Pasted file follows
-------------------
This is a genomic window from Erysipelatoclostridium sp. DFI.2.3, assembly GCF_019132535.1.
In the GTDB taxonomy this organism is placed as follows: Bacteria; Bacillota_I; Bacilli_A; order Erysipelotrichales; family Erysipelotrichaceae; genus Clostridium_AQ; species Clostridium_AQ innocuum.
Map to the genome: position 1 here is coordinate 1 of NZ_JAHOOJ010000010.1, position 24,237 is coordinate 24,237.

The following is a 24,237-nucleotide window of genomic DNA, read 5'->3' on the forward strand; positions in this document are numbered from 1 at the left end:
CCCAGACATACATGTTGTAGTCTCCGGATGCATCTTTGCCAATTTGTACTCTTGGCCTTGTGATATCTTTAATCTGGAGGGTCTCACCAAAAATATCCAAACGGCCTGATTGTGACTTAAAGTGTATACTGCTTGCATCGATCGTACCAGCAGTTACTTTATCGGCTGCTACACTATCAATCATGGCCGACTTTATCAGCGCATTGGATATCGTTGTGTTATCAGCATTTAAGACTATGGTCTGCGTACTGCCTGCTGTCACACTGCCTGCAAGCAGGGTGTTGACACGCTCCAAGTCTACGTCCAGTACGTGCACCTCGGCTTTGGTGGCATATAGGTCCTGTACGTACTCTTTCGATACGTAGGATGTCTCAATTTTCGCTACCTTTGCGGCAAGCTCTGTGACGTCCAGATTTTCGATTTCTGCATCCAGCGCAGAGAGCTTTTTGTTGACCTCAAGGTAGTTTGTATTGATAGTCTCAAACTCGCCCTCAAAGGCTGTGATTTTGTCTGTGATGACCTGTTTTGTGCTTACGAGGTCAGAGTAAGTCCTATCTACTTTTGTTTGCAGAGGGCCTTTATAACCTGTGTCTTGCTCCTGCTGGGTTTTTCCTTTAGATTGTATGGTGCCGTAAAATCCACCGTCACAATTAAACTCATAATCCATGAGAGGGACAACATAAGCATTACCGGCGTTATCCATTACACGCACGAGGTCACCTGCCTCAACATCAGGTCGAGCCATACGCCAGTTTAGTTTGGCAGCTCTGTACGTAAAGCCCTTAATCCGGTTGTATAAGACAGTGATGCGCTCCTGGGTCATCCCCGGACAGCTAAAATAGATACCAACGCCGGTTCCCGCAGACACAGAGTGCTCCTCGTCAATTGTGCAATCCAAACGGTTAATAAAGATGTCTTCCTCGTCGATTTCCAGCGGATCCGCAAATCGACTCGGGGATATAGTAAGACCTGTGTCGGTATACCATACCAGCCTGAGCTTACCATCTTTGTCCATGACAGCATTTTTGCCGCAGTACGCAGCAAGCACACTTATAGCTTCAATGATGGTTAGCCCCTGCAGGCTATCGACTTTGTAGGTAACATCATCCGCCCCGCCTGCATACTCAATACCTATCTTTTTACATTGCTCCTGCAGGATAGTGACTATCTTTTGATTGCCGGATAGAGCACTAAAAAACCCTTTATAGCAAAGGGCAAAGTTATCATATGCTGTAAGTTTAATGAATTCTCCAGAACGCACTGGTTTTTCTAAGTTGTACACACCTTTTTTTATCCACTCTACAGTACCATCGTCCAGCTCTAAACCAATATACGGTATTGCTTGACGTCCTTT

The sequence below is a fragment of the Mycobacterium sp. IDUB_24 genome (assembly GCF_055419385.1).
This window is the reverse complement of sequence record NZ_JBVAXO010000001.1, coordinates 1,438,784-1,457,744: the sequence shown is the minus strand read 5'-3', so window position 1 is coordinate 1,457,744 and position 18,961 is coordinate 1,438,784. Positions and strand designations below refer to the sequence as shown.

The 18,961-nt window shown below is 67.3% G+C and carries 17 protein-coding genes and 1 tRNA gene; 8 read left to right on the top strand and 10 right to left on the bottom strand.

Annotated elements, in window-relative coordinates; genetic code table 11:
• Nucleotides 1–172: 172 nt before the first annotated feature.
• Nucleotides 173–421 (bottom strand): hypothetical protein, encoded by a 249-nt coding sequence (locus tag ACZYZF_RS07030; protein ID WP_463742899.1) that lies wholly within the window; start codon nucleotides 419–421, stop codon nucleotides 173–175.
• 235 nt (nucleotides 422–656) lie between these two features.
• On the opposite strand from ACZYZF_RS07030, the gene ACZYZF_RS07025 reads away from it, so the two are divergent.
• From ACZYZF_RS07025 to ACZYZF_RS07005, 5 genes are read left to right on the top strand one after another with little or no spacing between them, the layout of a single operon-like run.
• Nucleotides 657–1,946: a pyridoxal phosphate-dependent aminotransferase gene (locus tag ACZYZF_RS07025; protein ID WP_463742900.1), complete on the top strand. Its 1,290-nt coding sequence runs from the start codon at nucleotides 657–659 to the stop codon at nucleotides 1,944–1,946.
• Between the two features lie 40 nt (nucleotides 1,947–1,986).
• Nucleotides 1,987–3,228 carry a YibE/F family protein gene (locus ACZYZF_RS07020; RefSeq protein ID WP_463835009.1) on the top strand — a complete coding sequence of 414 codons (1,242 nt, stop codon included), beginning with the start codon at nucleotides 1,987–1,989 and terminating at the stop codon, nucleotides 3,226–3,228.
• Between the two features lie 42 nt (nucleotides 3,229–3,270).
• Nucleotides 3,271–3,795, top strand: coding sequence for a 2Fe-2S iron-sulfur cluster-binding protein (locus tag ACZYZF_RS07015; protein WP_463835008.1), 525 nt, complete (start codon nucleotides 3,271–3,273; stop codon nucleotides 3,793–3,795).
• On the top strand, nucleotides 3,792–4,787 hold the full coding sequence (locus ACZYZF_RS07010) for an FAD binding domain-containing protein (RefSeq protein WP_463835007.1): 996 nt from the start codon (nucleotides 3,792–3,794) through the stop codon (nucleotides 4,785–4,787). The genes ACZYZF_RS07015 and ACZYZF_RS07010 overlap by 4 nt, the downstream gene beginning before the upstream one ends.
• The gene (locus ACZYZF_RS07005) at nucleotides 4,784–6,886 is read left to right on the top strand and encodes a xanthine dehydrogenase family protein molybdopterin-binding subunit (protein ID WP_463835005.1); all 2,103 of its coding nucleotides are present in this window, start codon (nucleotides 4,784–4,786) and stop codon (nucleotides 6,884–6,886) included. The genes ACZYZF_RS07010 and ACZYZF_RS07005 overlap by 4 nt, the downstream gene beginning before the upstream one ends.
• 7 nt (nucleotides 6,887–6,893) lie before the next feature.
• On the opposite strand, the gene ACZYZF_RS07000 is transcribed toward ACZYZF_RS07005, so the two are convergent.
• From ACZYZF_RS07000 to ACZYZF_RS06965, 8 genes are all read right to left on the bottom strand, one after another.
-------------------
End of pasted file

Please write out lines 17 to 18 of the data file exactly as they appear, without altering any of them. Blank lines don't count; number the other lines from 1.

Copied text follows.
• Nucleotides 1,987–3,228 carry a YibE/F family protein gene (locus ACZYZF_RS07020; RefSeq protein ID WP_463835009.1) on the top strand — a complete coding sequence of 414 codons (1,242 nt, stop codon included), beginning with the start codon at nucleotides 1,987–1,989 and terminating at the stop codon, nucleotides 3,226–3,228.
• Between the two features lie 42 nt (nucleotides 3,229–3,270).